Q24: How can it be that Prandtl even today is viewed as the Father of Modern Fluid Mechanics, when his boundary layer theory effectively has made CFD impossible?

A24: Prandtl’s no-slip boundary layer theory presented in 1904 went unnoticed until the late 1930s when it became an important element in German efforts to take a lead in aviation (in competition with England). This was before the computer and Prandtl’s boundary layer theory was viewed as a tool to simplify analytical computation with pen and paper. With the computer, Prandtl’s theory instead presented an unsurmountable obstacle by asking for impossible computational resolution of thin boundary layers. But the grip of analytical tradition was strong even in the postwar era of computing and so Prandtl’s no-slip condition and impossible CFD became the wisdom of the fluid dynamics community ruling into our time, only recently questioned by DFS. (In war time, an incorrect theory could also be used to mislead your opponent).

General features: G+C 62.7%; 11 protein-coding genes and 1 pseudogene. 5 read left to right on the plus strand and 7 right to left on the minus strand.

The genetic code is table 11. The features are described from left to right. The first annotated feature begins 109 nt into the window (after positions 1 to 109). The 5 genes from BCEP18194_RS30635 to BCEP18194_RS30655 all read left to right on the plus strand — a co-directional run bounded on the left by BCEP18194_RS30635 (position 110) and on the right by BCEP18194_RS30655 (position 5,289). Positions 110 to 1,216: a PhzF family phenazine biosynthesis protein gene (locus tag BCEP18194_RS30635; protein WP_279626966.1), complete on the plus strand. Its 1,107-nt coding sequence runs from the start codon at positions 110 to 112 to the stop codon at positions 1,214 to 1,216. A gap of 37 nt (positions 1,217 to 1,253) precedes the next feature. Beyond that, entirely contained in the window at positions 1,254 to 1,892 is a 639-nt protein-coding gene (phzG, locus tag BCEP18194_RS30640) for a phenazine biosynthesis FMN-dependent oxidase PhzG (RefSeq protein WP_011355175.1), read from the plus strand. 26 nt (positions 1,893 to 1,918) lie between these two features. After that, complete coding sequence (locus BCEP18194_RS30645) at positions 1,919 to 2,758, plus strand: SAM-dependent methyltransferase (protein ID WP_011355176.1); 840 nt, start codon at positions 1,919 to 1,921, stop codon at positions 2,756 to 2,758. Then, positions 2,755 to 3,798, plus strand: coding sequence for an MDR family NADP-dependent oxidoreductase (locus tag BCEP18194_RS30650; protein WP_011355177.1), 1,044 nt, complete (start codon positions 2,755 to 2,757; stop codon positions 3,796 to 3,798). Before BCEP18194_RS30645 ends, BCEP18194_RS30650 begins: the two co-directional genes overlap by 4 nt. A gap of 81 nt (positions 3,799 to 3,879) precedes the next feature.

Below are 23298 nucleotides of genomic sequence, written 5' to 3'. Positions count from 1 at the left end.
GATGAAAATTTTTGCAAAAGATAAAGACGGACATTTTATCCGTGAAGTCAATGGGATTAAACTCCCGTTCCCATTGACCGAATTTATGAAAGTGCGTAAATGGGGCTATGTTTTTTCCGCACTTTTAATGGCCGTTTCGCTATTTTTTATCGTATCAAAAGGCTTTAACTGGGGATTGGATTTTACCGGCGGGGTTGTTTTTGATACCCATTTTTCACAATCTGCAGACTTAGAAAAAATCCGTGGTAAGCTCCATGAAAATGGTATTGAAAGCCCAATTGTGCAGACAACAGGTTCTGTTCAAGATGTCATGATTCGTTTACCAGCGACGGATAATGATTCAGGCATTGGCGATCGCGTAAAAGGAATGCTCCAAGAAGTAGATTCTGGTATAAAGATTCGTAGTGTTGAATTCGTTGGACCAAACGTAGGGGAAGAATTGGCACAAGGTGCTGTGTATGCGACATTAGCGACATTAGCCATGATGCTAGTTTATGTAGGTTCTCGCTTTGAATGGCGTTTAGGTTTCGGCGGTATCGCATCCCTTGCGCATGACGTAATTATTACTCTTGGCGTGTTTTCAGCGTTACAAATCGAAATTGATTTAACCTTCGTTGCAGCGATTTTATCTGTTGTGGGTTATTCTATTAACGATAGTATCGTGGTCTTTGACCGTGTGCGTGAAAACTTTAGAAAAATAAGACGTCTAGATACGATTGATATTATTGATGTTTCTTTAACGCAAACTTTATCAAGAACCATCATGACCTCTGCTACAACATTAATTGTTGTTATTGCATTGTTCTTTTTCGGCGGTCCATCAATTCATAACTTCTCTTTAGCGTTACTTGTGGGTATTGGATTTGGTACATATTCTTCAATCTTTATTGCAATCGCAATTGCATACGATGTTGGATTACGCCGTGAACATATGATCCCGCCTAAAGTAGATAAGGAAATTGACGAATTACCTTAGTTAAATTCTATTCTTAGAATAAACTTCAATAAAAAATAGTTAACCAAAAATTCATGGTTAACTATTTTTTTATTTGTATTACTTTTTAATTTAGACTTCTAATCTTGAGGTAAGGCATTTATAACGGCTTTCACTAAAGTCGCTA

Q25: DFS shows (beyond the drag crisis) to predict lift and drag of a bluff body from shape alone, thus without any parameter input. How is this possible?

A25: This is because the flow before 3d rotational slip separation into a turbulent wake has a large scale structure and the turbulent dissipation in the wake can be captured without mesh refinement to physical scale.

Q26: What is the input to DFS of bluff body flow?